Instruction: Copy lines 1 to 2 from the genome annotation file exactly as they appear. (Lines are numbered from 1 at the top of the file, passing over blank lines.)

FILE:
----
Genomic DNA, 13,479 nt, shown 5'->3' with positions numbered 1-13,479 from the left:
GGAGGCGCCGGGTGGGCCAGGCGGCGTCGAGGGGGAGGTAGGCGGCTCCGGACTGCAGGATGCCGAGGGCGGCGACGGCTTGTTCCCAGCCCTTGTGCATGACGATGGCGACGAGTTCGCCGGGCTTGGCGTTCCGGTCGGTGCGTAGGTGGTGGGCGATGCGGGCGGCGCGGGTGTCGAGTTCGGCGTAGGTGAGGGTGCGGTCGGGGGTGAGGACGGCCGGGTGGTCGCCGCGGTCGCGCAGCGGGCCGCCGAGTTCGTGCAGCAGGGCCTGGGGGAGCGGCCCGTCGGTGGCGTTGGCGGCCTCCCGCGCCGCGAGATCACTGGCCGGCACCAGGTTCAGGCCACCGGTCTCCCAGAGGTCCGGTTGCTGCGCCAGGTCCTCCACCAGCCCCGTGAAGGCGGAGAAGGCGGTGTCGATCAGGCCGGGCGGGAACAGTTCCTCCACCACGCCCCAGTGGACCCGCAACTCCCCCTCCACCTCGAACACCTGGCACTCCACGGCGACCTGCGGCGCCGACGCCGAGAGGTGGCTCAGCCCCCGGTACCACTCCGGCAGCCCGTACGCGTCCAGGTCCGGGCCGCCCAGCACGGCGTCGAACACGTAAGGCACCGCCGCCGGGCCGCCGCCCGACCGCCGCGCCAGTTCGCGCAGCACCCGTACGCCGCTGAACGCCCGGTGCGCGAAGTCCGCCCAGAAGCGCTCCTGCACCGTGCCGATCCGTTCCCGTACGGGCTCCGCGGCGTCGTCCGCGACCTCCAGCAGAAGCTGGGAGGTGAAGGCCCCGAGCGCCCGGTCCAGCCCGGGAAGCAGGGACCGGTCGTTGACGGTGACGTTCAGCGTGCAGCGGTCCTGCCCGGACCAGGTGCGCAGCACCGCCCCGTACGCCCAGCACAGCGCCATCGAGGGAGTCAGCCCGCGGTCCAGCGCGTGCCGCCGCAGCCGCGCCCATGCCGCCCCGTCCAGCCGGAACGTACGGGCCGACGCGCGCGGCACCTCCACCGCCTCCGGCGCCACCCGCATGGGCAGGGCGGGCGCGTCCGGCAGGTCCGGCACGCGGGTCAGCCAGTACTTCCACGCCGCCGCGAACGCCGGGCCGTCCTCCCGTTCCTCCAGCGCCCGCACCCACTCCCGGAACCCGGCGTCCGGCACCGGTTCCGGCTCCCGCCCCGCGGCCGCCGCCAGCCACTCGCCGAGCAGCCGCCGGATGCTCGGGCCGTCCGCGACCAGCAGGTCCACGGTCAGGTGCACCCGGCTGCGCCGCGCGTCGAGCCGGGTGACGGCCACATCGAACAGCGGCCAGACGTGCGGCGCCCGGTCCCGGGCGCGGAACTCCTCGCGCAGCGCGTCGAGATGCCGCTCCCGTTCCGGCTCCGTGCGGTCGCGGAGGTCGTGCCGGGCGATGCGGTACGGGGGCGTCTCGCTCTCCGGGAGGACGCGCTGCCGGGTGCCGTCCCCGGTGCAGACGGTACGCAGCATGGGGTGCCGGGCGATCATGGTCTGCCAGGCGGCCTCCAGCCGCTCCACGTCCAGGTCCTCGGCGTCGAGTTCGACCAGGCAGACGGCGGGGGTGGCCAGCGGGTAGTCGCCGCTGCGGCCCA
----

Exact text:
Genomic DNA, 13,479 nt, shown 5'->3' with positions numbered 1-13,479 from the left:
GGAGGCGCCGGGTGGGCCAGGCGGCGTCGAGGGGGAGGTAGGCGGCTCCGGACTGCAGGATGCCGAGGGCGGCGACGGCTTGTTCCCAGCCCTTGTGCATGACGATGGCGACGAGTTCGCCGGGCTTGGCGTTCCGGTCGGTGCGTAGGTGGTGGGCGATGCGGGCGGCGCGGGTGTCGAGTTCGGCGTAGGTGAGGGTGCGGTCGGGGGTGAGGACGGCCGGGTGGTCGCCGCGGTCGCGCAGCGGGCCGCCGAGTTCGTGCAGCAGGGCCTGGGGGAGCGGCCCGTCGGTGGCGTTGGCGGCCTCCCGCGCCGCGAGATCACTGGCCGGCACCAGGTTCAGGCCACCGGTCTCCCAGAGGTCCGGTTGCTGCGCCAGGTCCTCCACCAGCCCCGTGAAGGCGGAGAAGGCGGTGTCGATCAGGCCGGGCGGGAACAGTTCCTCCACCACGCCCCAGTGGACCCGCAACTCCCCCTCCACCTCGAACACCTGGCACTCCACGGCGACCTGCGGCGCCGACGCCGAGAGGTGGCTCAGCCCCCGGTACCACTCCGGCAGCCCGTACGCGTCCAGGTCCGGGCCGCCCAGCACGGCGTCGAACACGTAAGGCACCGCCGCCGGGCCGCCGCCCGACCGCCGCGCCAGTTCGCGCAGCACCCGTACGCCGCTGAACGCCCGGTGCGCGAAGTCCGCCCAGAAGCGCTCCTGCACCGTGCCGATCCGTTCCCGTACGGGCTCCGCGGCGTCGTCCGCGACCTCCAGCAGAAGCTGGGAGGTGAAGGCCCCGAGCGCCCGGTCCAGCCCGGGAAGCAGGGACCGGTCGTTGACGGTGACGTTCAGCGTGCAGCGGTCCTGCCCGGACCAGGTGCGCAGCACCGCCCCGTACGCCCAGCACAGCGCCATCGAGGGAGTCAGCCCGCGGTCCAGCGCGTGCCGCCGCAGCCGCGCCCATGCCGCCCCGTCCAGCCGGAACGTACGGGCCGACGCGCGCGGCACCTCCACCGCCTCCGGCGCCACCCGCATGGGCAGGGCGGGCGCGTCCGGCAGGTCCGGCACGCGGGTCAGCCAGTACTTCCACGCCGCCGCGAACGCCGGGCCGTCCTCCCGTTCCTCCAGCGCCCGCACCCACTCCCGGAACCCGGCGTCCGGCACCGGTTCCGGCTCCCGCCCCGCGGCCGCCGCCAGCCACTCGCCGAGCAGCCGCCGGATGCTCGGGCCGTCCGCGACCAGCAGGTCCACGGTCAGGTGCACCCGGCTGCGCCGCGCGTCGAGCCGGGTGACGGCCACATCGAACAGCGGCCAGACGTGCGGCGCCCGGTCCCGGGCGCGGAACTCCTCGCGCAGCGCGTCGAGATGCCGCTCCCGTTCCGGCTCCGTGCGGTCGCGGAGGTCGTGCCGGGCGATGCGGTACGGGGGCGTCTCGCTCTCCGGGAGGACGCGCTGCCGGGTGCCGTCCCCGGTGCAGACGGTACGCAGCATGGGGTGCCGGGCGATCATGGTCTGCCAGGCGGCCTCCAGCCGCTCCACGTCCAGGTCCTCGGCGTCGAGTTCGACCAGGCAGACGGCGGGGGTGGCCAGCGGGTAGTCGCCGCTGCGGCCCA